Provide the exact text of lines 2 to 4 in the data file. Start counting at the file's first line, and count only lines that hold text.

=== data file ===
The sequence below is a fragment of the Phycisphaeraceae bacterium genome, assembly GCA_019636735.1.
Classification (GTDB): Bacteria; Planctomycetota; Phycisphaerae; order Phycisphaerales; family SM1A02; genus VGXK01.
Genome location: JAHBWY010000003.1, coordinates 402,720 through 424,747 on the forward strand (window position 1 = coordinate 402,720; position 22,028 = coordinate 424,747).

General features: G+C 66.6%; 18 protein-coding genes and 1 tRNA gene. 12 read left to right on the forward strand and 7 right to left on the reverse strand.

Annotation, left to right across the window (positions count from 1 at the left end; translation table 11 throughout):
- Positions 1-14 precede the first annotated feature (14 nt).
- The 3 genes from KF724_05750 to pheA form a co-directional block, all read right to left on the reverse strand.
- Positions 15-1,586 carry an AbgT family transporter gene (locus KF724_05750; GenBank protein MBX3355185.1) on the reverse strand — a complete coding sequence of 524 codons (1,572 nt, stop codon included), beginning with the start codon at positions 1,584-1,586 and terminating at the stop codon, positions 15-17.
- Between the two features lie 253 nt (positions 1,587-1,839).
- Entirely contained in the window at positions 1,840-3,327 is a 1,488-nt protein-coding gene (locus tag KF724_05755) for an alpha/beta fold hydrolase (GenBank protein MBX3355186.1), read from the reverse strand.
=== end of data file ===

Classification (GTDB): Bacteria; Planctomycetota; Phycisphaerae; order Phycisphaerales; family SM1A02; genus VGXK01.
Genome location: JAHBWY010000003.1, coordinates 402,720 through 424,747 on the forward strand (window position 1 = coordinate 402,720; position 22,028 = coordinate 424,747).

General features: G+C 66.6%; 18 protein-coding genes and 1 tRNA gene. 12 read left to right on the forward strand and 7 right to left on the reverse strand.